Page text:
Focusing on sales activities is a lot harder for our clients, who are typically enterprise or mid-market software and hardware companies. Our primary stakeholders in these companies are small groups or even just an individual. They don’t own the company. They can’t say to their co-owners, “I know what I’m doing, be patient. And no, I’m not giving you a revenue number. But we will grow in a way you can see and rely upon.”
That’s a tough message to sell in a large company as a B2B sales leader–even though it’s the truth.
Furthermore, our stakeholders also operate at a very different scale than we do as a small company. Our clients have sales teams that have tens, hundreds, or even thousands of sellers.
This is why the analysis the authors went through is so critical. As a B2B sales leader, it gives you a framework and data to make your argument. I wish I had had this data back in 2002. Back then, all I had was intuition, solid sales skills, and a willingness to argue with my co-founders.
You Aren’t In Control
In sum, B2B sales leaders shouldn’t target revenue goals because they have no direct control over revenue growth.What B2B sales leaders do have direct control over are the actions their team takes each day.
A strong B2B sales leader can prioritize their team’s activities, whether these actions fall under call management, opportunity management, sales force enablement, territory management, or account management. (In the book, the authors go in-depth in each of these areas.).
Advocate for the B2B Sales Metrics That Matter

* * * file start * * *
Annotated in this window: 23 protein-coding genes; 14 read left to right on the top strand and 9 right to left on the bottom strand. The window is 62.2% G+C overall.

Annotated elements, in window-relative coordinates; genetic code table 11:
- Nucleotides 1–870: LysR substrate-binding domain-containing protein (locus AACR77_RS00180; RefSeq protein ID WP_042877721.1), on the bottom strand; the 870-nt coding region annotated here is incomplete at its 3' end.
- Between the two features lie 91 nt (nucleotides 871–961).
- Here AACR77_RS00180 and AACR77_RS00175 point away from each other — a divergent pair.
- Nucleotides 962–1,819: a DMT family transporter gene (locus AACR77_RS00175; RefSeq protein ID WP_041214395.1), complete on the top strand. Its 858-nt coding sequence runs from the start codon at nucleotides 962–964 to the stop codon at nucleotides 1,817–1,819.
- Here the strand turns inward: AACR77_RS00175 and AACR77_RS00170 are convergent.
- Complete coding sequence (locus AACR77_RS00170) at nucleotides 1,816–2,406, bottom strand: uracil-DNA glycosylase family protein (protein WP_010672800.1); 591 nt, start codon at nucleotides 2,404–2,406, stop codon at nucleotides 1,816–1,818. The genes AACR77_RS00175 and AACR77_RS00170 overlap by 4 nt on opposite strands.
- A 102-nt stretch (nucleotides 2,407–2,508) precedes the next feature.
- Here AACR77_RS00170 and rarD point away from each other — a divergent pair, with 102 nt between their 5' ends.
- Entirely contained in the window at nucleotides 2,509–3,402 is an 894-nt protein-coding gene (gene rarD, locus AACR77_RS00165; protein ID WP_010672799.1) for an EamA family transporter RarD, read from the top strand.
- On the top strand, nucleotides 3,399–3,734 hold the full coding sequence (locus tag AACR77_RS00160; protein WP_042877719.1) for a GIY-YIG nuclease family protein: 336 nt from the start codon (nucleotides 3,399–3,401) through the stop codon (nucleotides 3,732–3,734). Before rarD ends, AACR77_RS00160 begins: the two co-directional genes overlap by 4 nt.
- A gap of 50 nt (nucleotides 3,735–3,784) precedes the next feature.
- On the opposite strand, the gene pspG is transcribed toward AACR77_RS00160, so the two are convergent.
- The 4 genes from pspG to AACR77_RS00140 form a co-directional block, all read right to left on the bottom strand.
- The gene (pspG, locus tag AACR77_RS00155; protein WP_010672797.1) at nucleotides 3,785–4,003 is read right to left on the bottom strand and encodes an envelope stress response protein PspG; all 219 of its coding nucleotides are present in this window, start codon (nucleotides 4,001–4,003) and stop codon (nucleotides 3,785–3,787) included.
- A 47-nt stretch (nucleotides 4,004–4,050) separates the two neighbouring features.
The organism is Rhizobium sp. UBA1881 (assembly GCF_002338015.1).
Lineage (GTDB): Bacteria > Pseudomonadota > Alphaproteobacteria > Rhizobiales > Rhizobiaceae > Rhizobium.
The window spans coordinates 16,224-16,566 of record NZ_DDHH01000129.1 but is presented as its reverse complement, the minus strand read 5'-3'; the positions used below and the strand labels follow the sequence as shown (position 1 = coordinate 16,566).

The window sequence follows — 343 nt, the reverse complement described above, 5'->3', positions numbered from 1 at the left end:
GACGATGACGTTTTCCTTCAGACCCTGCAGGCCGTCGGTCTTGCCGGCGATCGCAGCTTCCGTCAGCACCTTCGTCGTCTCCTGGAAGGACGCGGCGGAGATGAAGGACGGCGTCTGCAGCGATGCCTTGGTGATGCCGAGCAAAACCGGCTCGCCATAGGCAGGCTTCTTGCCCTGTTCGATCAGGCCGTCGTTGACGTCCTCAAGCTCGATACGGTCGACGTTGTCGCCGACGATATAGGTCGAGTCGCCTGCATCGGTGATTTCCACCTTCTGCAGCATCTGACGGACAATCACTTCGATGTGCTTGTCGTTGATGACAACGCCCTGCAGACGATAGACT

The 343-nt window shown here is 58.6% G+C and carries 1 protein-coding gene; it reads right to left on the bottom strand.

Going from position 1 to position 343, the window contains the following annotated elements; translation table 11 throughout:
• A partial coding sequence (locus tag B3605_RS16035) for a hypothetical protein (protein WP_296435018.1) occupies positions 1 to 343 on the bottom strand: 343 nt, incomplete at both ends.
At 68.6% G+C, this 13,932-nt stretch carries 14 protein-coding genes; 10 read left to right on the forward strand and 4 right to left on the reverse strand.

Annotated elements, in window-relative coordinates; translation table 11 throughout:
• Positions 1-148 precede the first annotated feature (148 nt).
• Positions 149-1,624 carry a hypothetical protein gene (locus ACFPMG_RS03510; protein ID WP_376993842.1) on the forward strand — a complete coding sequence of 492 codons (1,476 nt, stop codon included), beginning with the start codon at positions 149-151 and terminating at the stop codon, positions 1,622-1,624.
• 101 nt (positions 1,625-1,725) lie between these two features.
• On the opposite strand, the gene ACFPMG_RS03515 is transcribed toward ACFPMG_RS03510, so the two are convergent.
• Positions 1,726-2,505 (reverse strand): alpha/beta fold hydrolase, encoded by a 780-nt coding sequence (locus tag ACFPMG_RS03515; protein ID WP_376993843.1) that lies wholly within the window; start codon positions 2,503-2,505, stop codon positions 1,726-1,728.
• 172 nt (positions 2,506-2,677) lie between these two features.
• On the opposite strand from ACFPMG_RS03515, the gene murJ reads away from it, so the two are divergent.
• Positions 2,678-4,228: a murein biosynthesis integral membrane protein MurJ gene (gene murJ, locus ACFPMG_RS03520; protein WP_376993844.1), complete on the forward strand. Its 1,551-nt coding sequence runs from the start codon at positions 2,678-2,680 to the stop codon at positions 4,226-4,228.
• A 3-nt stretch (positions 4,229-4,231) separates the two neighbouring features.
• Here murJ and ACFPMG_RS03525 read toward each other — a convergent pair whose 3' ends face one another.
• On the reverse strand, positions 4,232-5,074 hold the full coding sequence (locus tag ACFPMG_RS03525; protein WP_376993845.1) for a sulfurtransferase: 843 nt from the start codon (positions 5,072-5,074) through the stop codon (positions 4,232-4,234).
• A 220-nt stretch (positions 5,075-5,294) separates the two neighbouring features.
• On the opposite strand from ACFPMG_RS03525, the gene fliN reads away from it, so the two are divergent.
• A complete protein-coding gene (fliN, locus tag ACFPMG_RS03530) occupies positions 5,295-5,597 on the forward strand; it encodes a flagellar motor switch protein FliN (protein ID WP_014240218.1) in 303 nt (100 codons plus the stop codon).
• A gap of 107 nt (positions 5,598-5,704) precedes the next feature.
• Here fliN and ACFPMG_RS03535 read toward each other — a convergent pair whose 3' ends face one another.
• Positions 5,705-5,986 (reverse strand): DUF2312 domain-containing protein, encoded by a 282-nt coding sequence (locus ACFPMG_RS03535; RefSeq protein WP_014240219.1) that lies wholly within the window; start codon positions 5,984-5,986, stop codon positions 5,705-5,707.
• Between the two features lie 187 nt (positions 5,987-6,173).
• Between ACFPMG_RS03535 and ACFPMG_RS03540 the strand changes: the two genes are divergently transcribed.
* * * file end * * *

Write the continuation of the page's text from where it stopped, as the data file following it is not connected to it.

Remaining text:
Focusing less on revenue is liberating, but it is also challenging.
Consequently, effectively delivering this message to company leadership will require a strong B2B sales leader who can say things like:
- “Don’t talk to me about hitting a number. Tell me what the sales team should do differently this afternoon.”
- “Don’t tell me we’ve got $1 million in the pipeline. Tell me how the reps are going to close on each deal in that pipeline.”
- “Don’t tell me everyone is happy with us. Tell me how customer satisfaction affects individual deals in the pipeline.”
As a B2B sales leader reading this post, you might be thinking, that’s not us. We’re smarter than that.
To you, I’d like to point out that of the 306 metrics, the authors identified, only 17 percent of them were focused on controllable sales activities.
That means that 83 percent of the metrics weren’t directly manageable. That is, B2B sales leaders in the vast majority of those companies were telling their peers they could hit a number they had no direct control over.
This sounds like an excellent way to find yourself brushing up your LinkedIn profile on a Monday morning. Don’t be that B2B sales leader.
When you need to understand exactly what activities your sales team needs to take on, that’s the time to do win-loss analysis, competitive landscape research, or fine-tune your funnel. To learn more about how we can help, drop us a note at firstname.lastname@example.org.